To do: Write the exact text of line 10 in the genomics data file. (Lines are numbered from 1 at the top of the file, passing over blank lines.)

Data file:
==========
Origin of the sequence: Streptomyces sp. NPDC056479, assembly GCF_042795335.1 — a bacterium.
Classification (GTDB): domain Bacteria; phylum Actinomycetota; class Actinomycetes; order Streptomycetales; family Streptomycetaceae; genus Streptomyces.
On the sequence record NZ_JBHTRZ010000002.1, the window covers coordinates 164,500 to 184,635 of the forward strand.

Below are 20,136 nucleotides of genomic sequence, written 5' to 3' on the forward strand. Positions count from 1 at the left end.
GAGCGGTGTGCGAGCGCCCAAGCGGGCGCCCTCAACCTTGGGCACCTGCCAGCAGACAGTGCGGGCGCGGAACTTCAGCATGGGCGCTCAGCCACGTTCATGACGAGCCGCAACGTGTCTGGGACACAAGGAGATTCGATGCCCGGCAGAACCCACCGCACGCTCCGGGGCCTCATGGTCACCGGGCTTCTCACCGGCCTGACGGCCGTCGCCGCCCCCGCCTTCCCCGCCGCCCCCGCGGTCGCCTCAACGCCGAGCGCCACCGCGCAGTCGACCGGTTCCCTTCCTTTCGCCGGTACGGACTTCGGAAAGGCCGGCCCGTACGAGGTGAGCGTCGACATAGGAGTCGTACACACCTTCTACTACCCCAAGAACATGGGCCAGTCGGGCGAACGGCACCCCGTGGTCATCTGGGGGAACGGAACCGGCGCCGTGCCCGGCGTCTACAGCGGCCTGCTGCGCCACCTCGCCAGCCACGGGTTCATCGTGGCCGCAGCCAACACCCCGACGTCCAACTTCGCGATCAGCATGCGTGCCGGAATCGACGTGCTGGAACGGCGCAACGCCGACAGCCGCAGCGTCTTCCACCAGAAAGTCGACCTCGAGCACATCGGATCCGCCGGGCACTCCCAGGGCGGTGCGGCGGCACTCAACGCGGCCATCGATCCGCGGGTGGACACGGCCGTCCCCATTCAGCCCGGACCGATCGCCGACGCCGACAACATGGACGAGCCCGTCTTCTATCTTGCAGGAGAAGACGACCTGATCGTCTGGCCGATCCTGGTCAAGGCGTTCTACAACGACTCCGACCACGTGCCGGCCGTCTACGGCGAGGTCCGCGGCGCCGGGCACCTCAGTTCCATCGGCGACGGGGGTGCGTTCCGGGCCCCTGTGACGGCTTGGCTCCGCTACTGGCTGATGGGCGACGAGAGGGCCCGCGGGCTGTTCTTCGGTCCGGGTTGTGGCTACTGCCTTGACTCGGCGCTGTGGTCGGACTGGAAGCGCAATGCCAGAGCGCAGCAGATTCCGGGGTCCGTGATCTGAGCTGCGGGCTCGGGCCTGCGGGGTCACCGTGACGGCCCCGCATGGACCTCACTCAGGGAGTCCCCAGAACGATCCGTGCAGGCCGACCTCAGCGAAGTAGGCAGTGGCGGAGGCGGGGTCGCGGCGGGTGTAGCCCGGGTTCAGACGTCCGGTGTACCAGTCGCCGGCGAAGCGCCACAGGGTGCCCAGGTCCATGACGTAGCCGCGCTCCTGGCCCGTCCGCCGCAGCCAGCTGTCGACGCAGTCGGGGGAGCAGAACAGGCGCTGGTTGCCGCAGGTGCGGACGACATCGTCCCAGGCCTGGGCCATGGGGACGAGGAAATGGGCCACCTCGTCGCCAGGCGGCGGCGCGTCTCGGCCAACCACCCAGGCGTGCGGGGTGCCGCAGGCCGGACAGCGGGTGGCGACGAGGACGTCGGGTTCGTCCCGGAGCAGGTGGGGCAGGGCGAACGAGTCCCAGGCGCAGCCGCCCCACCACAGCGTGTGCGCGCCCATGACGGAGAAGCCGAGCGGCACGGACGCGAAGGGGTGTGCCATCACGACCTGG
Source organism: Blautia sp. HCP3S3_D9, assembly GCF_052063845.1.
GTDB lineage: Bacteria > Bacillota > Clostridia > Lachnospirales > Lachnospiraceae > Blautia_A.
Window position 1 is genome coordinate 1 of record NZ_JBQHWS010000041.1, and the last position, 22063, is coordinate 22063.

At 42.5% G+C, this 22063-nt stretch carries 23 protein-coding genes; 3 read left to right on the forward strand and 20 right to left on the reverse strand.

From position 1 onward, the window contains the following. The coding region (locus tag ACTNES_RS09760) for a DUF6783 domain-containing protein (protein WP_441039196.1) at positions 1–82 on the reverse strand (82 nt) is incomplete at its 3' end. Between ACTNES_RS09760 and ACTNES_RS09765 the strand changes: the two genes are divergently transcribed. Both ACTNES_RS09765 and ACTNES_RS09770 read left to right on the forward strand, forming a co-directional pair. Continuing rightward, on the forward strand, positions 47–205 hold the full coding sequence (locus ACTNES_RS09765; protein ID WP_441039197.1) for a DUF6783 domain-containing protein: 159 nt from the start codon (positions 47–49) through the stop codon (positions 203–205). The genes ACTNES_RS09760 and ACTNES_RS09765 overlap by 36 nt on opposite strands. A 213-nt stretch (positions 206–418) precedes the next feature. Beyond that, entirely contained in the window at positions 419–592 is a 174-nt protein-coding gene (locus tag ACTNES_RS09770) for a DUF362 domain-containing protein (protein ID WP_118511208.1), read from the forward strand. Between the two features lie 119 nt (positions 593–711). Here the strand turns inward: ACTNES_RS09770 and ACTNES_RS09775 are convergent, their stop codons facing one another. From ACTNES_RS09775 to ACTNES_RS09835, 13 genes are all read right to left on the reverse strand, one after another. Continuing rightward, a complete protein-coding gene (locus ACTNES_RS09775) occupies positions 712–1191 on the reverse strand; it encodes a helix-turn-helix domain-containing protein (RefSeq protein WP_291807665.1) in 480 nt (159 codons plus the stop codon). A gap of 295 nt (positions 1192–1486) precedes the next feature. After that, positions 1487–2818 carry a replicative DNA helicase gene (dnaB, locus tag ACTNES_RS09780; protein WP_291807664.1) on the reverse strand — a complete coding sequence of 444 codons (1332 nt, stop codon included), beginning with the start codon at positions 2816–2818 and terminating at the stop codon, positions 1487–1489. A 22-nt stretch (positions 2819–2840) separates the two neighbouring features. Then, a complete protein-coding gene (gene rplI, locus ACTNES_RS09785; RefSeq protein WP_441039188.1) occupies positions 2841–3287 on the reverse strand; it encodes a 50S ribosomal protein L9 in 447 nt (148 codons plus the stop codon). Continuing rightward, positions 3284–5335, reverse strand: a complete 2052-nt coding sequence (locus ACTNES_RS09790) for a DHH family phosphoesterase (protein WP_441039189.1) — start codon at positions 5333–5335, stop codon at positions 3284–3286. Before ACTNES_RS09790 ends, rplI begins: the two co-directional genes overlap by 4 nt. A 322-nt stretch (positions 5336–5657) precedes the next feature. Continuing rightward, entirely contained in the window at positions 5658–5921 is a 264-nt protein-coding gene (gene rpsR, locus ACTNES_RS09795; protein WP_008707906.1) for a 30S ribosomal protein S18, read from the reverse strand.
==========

From position 1 onward, the window contains the following. The coding region (locus tag ACTNES_RS09760) for a DUF6783 domain-containing protein (protein WP_441039196.1) at positions 1–82 on the reverse strand (82 nt) is incomplete at its 3' end. Between ACTNES_RS09760 and ACTNES_RS09765 the strand changes: the two genes are divergently transcribed. Both ACTNES_RS09765 and ACTNES_RS09770 read left to right on the forward strand, forming a co-directional pair. Continuing rightward, on the forward strand, positions 47–205 hold the full coding sequence (locus ACTNES_RS09765; protein ID WP_441039197.1) for a DUF6783 domain-containing protein: 159 nt from the start codon (positions 47–49) through the stop codon (positions 203–205). The genes ACTNES_RS09760 and ACTNES_RS09765 overlap by 36 nt on opposite strands. A 213-nt stretch (positions 206–418) precedes the next feature. Beyond that, entirely contained in the window at positions 419–592 is a 174-nt protein-coding gene (locus tag ACTNES_RS09770) for a DUF362 domain-containing protein (protein ID WP_118511208.1), read from the forward strand. Between the two features lie 119 nt (positions 593–711). Here the strand turns inward: ACTNES_RS09770 and ACTNES_RS09775 are convergent, their stop codons facing one another. From ACTNES_RS09775 to ACTNES_RS09835, 13 genes are all read right to left on the reverse strand, one after another. Continuing rightward, a complete protein-coding gene (locus ACTNES_RS09775) occupies positions 712–1191 on the reverse strand; it encodes a helix-turn-helix domain-containing protein (RefSeq protein WP_291807665.1) in 480 nt (159 codons plus the stop codon). A gap of 295 nt (positions 1192–1486) precedes the next feature. After that, positions 1487–2818 carry a replicative DNA helicase gene (dnaB, locus tag ACTNES_RS09780; protein WP_291807664.1) on the reverse strand — a complete coding sequence of 444 codons (1332 nt, stop codon included), beginning with the start codon at positions 2816–2818 and terminating at the stop codon, positions 1487–1489. A 22-nt stretch (positions 2819–2840) separates the two neighbouring features. Then, a complete protein-coding gene (gene rplI, locus ACTNES_RS09785; RefSeq protein WP_441039188.1) occupies positions 2841–3287 on the reverse strand; it encodes a 50S ribosomal protein L9 in 447 nt (148 codons plus the stop codon). Continuing rightward, positions 3284–5335, reverse strand: a complete 2052-nt coding sequence (locus ACTNES_RS09790) for a DHH family phosphoesterase (protein WP_441039189.1) — start codon at positions 5333–5335, stop codon at positions 3284–3286. Before ACTNES_RS09790 ends, rplI begins: the two co-directional genes overlap by 4 nt. A 322-nt stretch (positions 5336–5657) precedes the next feature. Continuing rightward, entirely contained in the window at positions 5658–5921 is a 264-nt protein-coding gene (gene rpsR, locus ACTNES_RS09795; protein WP_008707906.1) for a 30S ribosomal protein S18, read from the reverse strand.